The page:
On Thursday, December 1, the Boston Society of Architects (BSA) hosted the 15th annual Royal Institute of British Architecture (RIBA) Discourse. Akin to the American Institute of Architects (AIA) in the U.S., RIBA is a professional organization supporting architects in the U.K. and abroad.
This year’s discourse invited four New England area speakers to take on the topic, Change: Creating opportunity from external challenges. “The purpose of this year’s discourse was to start discussing how architects have and will have to alter the way we practice in order to survive as a profession,” says Debbie Bentley, co-chair of RIBA NE and board member of RIBA. “I was inspired by both the presentations and the robust conversation we had following. It certainly is an interesting time to practice.”
Presenters spoke to the RIBA’s prompt:
The year 2016 could be referred to as the year of change. Across the world, the political status quo is being challenged and altered. Architects are trained to analyze and come up with possible scenarios to answer the “What if?” question. However, the AEC industry overall can be slow to respond, and it is questionable if the profession of architecture has adapted enough to recent changes in the way cities, suburbs, and buildings are being developed and procured. The profession globally is under threat and fees are stagnant while the risks increase, yet architecture of the few disciplines that can help combat the effects of climate change. Architects are desperately needed in the world, so why are they not considered valuable, and what can be done to change that?
Each designer gave a short presentation on a topic of their choice, offering perspectives on trends in the profession and an array of recommendations on how to adapt:
The Brain, the Lobster, and the Pie
Frank Mruk FAIA, RIBA, NY Center for Strategic Innovation Founder
Originally titled, “Disrupting Deprofessionalization with Design” Mruk examined this very topic through the lens of memorable metaphors. He drew upon his background in financial strategy, architectural practice, and academia to examine how we can use the brain to compete more strategically, learn from the lobster who sheds its shell to grow, and capture a larger piece of the AEC pie as designers.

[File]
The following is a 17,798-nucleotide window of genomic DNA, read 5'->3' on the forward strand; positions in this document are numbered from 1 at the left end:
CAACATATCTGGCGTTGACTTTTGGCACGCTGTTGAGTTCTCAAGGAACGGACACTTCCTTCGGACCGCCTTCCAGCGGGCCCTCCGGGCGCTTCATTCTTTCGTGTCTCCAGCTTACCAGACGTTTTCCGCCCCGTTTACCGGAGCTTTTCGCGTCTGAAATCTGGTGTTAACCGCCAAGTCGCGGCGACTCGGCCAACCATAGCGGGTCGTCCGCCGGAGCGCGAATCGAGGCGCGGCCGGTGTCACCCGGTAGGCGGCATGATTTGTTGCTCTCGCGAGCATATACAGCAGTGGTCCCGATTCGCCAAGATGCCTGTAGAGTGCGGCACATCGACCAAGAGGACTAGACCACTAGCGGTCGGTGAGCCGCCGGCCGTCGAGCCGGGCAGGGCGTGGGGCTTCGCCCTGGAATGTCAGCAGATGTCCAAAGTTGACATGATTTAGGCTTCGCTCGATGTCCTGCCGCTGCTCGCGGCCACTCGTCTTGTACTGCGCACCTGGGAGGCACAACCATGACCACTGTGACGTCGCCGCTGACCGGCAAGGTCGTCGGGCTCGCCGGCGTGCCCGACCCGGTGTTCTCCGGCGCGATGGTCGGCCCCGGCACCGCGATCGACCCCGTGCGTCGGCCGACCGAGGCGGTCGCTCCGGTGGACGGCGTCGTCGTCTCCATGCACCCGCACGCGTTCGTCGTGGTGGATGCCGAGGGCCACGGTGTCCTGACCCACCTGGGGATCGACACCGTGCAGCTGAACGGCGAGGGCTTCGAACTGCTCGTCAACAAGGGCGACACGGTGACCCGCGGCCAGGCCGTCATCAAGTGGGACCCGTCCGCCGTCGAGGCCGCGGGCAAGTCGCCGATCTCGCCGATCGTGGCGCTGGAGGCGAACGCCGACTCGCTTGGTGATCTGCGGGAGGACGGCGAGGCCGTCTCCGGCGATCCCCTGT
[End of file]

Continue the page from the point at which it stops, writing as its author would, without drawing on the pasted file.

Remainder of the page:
Building Resilience: Diversification Strategies in the Design Industry
Pablo Buteler-Savid, LEED AP, Sasaki Managing Principal
In the years since the Great Recession of 2007-2009, Savid as a leader of a mid-sized global design firm, led a shift from contingency planning to notions of resilience, adaptability, and relevance. Looking toward the future of design, Savid details how the practice embraced new strategies in leadership transition, diversifying at all levels, branding, making and rapid-prototyping, forging new partnerships, and exploring alternate business models to move beyond fee-for-service.
The Making of MAKETANK: An Intersection of Architecture, Fabrication, and New Technologies
Brad Prestbo, Sasaki Senior Associate and founder of the BSA MAKETANK
Making is re-emerging not just as a craft movement but a critical input into architectural design, allowing designers to explore materiality, construction feasibility, and the outer bounds of technological integration. Founded in July, the BSA MakeTank convenes a group of local “Tankers,” designers, fabricators, and technologists interested in experimenting through rapid prototyping and refinement together, unified in a belief that the marriage of architecture and fabrication will unveil new frontiers for design.
2016: the Year Everything Changed?
Debbie Bentley co-chair of RIBA NE and board member of RIBA
In the context of recent and impending political upheavals in the U.K. and U.S. Bentley calls for architects on both sides of the pond to take on the big challenges of the day as change agents who are equipped to problem solve on a larger scale. Bentley invites individual professionals to work together on improving reciprocity between designers in the U.S. and U.K., improve education on the business of architecture and design, develop platforms for knowledge sharing, and foster leadership for the architectural profession globally. Bentley believes that designers cannot await RFPs from governmental agencies to solve major issues of our time.
The evening was inspiring and thought-provoking. Following the formal presentations, the audience stayed on for another 45 lively minutes delving into the ideas presented and venturing into other territories. Given the success of the discourse, RIBA and BSA are looking for future opportunities to engage in dialogue. More details to come.
The RIBA, its 40,000 worldwide members and its practices are the collective voice of architecture. We work together to enhance and promote the architectural profession and to champion good design the world over. We also work to influence UK government policy and legislation that impacts on the profession